Born-Alive Abortion Survivors Protection Actby Representative Judy Chu
Posted on 2015-09-18
CHU of California. Madam Speaker, I yield myself such time
as I may consume.
Contrary to its misleading title, this bill is not about protecting children born alive. Its real intent is to further undermine a woman's right to choose, a right that has been constitutionally guaranteed for more than 42 years by Roe v. Wade.
Not only does this bill attempt to politicize women's health and to limit women's access to abortion, it would interfere with the sacred doctor-patient relationship and substitute a physician's best judgment with the judgment of a handful of politicians'.
We must not forget that this bill has come to the floor at the same time as the push to defund Planned Parenthood.
This attack on a venerable and respected provider of high-quality health care would have a devastating impact on women, especially women in rural communities, low-income women, and women of color, and it would deny women access to preventive care, life-saving cancer screenings, and family planning services.
Approximately one woman in five has relied on Planned Parenthood for health care at some point in her lifetime. It is a blatant attack on women and families to defund an organization that uses Federal funds to prevent abortions and to help families stay healthy and cannot even use Federal funding for abortion.
It would be the saddest of ironies that, by defunding Planned Parenthood's critical contraception and other reproductive health services in the name of opposing abortion, we would see more unintended pregnancies and, therefore, more abortions.
Among its flaws, H.R. 3504 proposes a standard of care for abortion providers that could interfere with the ability of physicians to make medical decisions for their patients.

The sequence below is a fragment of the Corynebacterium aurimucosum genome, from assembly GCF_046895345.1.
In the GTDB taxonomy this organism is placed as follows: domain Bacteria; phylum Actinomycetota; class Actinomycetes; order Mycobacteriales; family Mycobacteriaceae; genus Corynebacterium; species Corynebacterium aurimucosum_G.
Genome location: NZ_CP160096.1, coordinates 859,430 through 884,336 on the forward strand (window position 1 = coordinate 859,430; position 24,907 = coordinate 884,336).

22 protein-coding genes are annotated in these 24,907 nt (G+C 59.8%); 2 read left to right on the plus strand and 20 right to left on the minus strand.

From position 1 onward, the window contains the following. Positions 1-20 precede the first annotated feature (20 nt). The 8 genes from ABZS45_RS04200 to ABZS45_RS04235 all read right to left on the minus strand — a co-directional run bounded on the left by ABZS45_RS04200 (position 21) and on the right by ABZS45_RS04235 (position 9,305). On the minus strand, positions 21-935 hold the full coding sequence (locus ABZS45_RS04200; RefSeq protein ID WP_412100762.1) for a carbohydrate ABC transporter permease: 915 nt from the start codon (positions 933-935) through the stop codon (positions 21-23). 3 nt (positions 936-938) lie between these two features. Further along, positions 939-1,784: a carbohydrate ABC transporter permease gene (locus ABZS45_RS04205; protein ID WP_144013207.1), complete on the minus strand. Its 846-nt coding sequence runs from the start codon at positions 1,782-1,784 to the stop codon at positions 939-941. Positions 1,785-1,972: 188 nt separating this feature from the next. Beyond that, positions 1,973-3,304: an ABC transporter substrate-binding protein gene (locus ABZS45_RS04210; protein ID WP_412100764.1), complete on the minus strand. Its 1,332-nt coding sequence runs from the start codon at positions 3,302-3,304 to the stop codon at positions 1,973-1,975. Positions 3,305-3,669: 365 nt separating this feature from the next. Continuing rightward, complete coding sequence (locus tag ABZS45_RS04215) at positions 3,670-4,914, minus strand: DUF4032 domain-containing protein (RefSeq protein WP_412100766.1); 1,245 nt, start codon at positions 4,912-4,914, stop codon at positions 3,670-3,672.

In doing so, the bill represents an unprecedented level of intrusion by the government into medical decisions.
For instance, the bill requires an abortion provider to immediately transport a fetus to a hospital in some cases even if the fetus is not viable under existing law and under the standards of care applicable to neonatal physicians.
This requirement is so broad and the penalties so severe--up to 5 years in prison--that one can only conclude that the real purpose of the bill is to intimidate abortion providers out of service.
The bill also requires doctors and employees of hospitals and clinics that provide abortion services to report any violations of the bill's standard of care [[Page H6145]] to State or Federal law enforcement authorities.
Any person who fails to comply with these requirements is threatened with fines and up to 5 years in prison. This is not just the doctors but the cleaning crew and the receptionists.
On top of this, the language in this bill completely fails to distinguish between a viable and non-viable fetus, which is the constitutional line that separates abortions that may be performed without restrictions from those that may be regulated or prohibited.
The bill's vague and broad mandates, combined with severe penalties, will effectively intimidate doctors and ultimately drive them away from the abortion practice, which appears to be the true intent of this troubling bill.
This is why so many organizations are opposed to this bill, those like the National Women's Law Center, the AAUW, the ACLU, and Physicians for Reproductive Choice and Health.
In fact, the American Congress of Obstetricians and Gynecologists, which represents 58,000 physicians, opposes H.R. 3504 because it represents a gross interference in the practice of medicine, inserting a politician between a woman and her doctor.
By intimidating doctors and thereby making abortion unavailable as a practical matter, abortion opponents seek to accomplish, in fact, what they have not accomplished in the courts or in public opinion. Simply put, H.R. 3504 is yet another attack on women's health and rights.
When the Born-Alive Infant Protection Act, or BAIPA, became law 13 years ago, the bill's sponsors clarified that the law was not intended to affect abortion practice or a woman's right to choose.
We did not want to constrain or chill medical decisions regarding patient care. That is why Judiciary Committee Democrats voted to support it.
The bill before us today appears to directly contradict those assurances. Let's not forget that politicians are not doctors.
We should be concerned about doing our jobs and fully funding high- quality women's health care instead of trying to keep doctors from doing theirs. I strongly urge my colleagues to oppose this dangerous bill.